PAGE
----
Steve Jobs and Apple have much to teach the church: both things we should embrace and tenets we should push away.
As I nursed a hacking cough this weekend, I finally caught the movie, Steve Jobs. Like many, I have long been a fan of Apple’s commitment to innovation and to the user-experience. This is a place where the tech company has much to offer the church. As we face significant changes in how people communicate and connect, we have the opportunity and challenge to develop new ways of being church, from how and when we worship to the types of relationships we seek and develop. Much has been made about improving the user-experience. This includes tweaks like offering an easy-to-follow worship bulletin to adding clear signage throughout a facility.
But as much as I like my iPad, iPhone, and big iMac, I took away a more important lesson from the movie. Steve Jobs was a closed-source fanatic. By that, I mean he didn’t want his products to interact with others already on the market. He was so committed to this principle that the MacIntosh computer required a special tool to open. A regular Phillips head screwdriver wouldn’t do.
Our churches need to be—must be—are called to be open source. In computer ease, open source means that the “software with its source code [is] made available with a license in which the copyright holder provides the rights to study, change, and distribute the software to anyone and for any purpose. Open-source software may be developed in a collaborative public manner” (so says Wikipedia
). In English, this means that open source is accessible to everyone and open to improvements or changes by users.
The church has for too long operated on a closed-source model. A few years ago, I offered free advertising and marketing materials to Episcopal communicators. The first feedback I received was shocking: “So what’s the catch?” Honestly, there was no catch. We had developed advertising materials that I thought could be helpful to the wider church, so I offered it to folks. The cynicism of the response reflects a broader issue: We haven’t created an environment where sharing is the norm, so when someone does it, we’re taken aback and become suspicious.
“No comment” is not the answer to poor planning.
In a decade as a diocesan communicator, I was the point person on several occasions when something went wrong and the media wanted information. I also spent eight years as the one asking the questions as a journalist, including covering the abuse scandal in the Roman Catholic Church.
So here’s the thing: No comment means you’re either hiding something or you’re not prepared. Regardless, in situations that are ugly, with possible victims or misconduct, no comment isn’t the answer.
I’m not advocating for throwing open the doors and divulging every scrap of information. Often in cases of alleged misconduct, there are privacy concerns, for both the victim and the accused. But as leaders and representatives of the Church/church, we have an obligation to be honest and as forthcoming as possible.
What does that mean? Well, first, communication planning must be a part of the process, not an afterthought. If a leader in your congregation (clergy or lay) is accused of misconduct (including financial or sexual, criminal activity, or drug/alcohol addictions), the other leaders (vestry, diocesan, etc.) should immediately pull in a communications expert. This person can advise on how to clearly communicate to the stakeholders in a way that honors the individuals directly involved in the problem as well as those who will be affected by it. In addition, if the issue is something that will garner media attention, the communication expert can help craft an honest, succinct release.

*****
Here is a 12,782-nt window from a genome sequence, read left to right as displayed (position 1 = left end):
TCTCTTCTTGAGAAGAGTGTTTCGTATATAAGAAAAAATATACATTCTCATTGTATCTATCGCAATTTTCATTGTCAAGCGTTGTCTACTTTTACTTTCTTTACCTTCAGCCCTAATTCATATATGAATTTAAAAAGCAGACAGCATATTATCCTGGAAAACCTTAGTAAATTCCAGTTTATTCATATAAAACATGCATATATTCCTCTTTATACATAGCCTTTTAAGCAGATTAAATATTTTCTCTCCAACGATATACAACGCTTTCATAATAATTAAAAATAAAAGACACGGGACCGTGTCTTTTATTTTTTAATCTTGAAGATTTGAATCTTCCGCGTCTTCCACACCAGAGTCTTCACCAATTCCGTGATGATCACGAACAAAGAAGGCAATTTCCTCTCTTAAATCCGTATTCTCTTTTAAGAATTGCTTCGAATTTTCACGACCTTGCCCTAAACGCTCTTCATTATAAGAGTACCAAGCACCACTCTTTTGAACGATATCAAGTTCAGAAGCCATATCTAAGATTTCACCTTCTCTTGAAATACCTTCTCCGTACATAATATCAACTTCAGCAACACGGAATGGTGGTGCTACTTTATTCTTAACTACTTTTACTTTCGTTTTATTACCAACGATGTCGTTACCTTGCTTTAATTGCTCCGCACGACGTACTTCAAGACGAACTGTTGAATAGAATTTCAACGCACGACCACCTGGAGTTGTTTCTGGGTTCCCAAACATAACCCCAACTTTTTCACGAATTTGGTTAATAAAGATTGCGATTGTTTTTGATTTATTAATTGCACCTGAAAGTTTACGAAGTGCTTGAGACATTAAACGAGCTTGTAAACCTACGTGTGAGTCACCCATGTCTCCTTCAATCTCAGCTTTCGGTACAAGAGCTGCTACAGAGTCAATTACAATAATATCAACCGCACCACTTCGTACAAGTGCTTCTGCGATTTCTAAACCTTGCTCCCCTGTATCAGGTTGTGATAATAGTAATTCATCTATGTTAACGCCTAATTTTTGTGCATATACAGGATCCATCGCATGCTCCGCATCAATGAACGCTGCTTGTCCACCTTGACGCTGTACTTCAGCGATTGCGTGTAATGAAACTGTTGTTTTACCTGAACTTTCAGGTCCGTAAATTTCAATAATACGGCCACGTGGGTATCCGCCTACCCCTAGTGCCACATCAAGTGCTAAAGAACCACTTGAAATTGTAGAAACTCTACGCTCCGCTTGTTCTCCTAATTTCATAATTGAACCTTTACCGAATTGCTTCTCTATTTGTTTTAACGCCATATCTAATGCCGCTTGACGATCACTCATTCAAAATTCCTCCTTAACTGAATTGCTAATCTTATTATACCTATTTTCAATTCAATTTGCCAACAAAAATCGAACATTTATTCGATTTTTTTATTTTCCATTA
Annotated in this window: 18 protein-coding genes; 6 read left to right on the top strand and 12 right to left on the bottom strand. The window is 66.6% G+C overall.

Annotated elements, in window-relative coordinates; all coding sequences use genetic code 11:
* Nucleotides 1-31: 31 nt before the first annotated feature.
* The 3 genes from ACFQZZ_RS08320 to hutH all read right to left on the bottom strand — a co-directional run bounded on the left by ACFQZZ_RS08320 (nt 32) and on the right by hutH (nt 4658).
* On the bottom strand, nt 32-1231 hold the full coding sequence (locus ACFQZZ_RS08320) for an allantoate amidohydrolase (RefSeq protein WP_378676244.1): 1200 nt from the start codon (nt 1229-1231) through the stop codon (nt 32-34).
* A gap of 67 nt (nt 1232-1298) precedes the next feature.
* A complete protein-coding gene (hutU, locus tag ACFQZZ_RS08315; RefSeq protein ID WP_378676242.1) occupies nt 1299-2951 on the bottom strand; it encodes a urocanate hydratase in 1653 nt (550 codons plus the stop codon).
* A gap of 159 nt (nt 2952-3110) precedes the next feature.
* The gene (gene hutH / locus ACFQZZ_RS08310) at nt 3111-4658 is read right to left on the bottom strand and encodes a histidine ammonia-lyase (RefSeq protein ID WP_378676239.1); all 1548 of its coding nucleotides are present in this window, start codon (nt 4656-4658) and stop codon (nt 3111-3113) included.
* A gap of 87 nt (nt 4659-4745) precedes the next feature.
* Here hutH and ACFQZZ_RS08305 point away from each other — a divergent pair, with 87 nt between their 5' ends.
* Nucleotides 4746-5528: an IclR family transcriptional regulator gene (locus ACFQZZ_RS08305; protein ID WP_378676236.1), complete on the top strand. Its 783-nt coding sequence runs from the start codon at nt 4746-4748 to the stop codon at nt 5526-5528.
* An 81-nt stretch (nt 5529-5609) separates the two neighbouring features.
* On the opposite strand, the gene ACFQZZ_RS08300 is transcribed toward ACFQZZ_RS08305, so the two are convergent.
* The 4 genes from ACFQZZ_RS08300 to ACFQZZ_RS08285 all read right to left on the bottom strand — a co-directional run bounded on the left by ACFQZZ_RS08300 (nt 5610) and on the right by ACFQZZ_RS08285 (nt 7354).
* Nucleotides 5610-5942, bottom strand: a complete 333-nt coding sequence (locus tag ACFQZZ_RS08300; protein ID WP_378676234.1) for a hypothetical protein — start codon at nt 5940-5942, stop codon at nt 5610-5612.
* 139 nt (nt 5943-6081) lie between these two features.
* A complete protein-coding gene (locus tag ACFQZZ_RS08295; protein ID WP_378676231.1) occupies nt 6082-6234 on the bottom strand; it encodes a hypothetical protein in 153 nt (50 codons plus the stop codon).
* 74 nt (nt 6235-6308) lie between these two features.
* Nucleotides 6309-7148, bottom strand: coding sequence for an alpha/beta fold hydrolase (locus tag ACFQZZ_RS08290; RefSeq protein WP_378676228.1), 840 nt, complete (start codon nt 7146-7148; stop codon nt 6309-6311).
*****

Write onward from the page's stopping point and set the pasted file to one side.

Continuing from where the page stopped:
When you write, you can’t control how others interpret your words. Not completely, anyway.
I was reminded of this after I wrote some reflections for Forward Day by Day. These are daily meditations on the lectionary that go out to Episcopalians all over the country. The responses I receive vary widely. Some people send me kind notes. Others use the reflections as a springboard for their own thoughts. After one mediation that briefly mentioned climate change, I received one long email questioning my belief that climate change is real.
Ultimately, you can only put your work out there and hope that others will find it meaningful or useful, even if the words don’t always come across as you’d intended.
This is true of every word we speak and our liturgy, as well. Take Ash Wednesday, for example. Some understand it as the beginning of Lent, a time of reflection. Some simply stop in the church to get their ashes before heading back out to work, a visible reminder of a deeply felt if not regularly practiced faith. Maybe they only go to church on Easter and Christmas. Others go to the Ash Wednesday Eucharist and will go again on Sunday, as they go every week.
Two weeks ago, in advance of winter storm Jonas, the forecasters in the mid-Atlantic began their steady drumbeat of winter weather analysis mixed with heart-stopping projections.
Meteorologically, they knew something was going to happen but, whatever it was, it wasn’t going to happen until Friday of that week; I’m sure they said as much in their ‘round the clock reporting. In the minds of area residents, however, the psychological situation had already begun to shift.
I became aware of this on Tuesday when, for instance, the altar guild reported that they were going to set up for Sunday worship on Wednesday afternoon and then hunker down in their warm homes and see me the following week. Or maybe sometime after Groundhog Day!
I’m not one to freak out about weather, so I went on about my week, even popping into the local grocery store on Wednesday afternoon to pick up some supplies for bible study. There, I noticed the meat counter was nearly empty and long lines poured out of every available register. I don’t know much about weather, in general, but I do know how to read a community! And that’s when I knew that no matter how many inches of snow landed on the ground, Sunday morning church was in serious jeopardy of happening.